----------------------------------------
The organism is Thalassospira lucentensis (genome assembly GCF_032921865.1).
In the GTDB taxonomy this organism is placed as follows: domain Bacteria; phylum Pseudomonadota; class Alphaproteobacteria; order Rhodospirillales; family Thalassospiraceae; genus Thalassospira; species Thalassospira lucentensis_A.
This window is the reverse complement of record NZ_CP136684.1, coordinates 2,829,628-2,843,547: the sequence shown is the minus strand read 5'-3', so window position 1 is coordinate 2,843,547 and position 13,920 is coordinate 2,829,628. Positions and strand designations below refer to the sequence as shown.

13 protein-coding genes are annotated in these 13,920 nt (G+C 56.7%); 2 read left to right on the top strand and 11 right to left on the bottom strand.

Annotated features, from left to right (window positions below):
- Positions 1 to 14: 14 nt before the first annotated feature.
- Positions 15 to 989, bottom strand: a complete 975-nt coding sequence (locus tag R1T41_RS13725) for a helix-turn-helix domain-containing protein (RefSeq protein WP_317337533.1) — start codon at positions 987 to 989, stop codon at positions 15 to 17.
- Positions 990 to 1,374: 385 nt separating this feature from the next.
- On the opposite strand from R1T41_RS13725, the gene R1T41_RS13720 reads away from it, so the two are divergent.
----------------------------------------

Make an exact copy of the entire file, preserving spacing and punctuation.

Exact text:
The organism is Thalassospira lucentensis (genome assembly GCF_032921865.1).
In the GTDB taxonomy this organism is placed as follows: domain Bacteria; phylum Pseudomonadota; class Alphaproteobacteria; order Rhodospirillales; family Thalassospiraceae; genus Thalassospira; species Thalassospira lucentensis_A.
This window is the reverse complement of record NZ_CP136684.1, coordinates 2,829,628-2,843,547: the sequence shown is the minus strand read 5'-3', so window position 1 is coordinate 2,843,547 and position 13,920 is coordinate 2,829,628. Positions and strand designations below refer to the sequence as shown.

13 protein-coding genes are annotated in these 13,920 nt (G+C 56.7%); 2 read left to right on the top strand and 11 right to left on the bottom strand.

Annotated features, from left to right (window positions below):
- Positions 1 to 14: 14 nt before the first annotated feature.
- Positions 15 to 989, bottom strand: a complete 975-nt coding sequence (locus tag R1T41_RS13725) for a helix-turn-helix domain-containing protein (RefSeq protein WP_317337533.1) — start codon at positions 987 to 989, stop codon at positions 15 to 17.
- Positions 990 to 1,374: 385 nt separating this feature from the next.
- On the opposite strand from R1T41_RS13725, the gene R1T41_RS13720 reads away from it, so the two are divergent.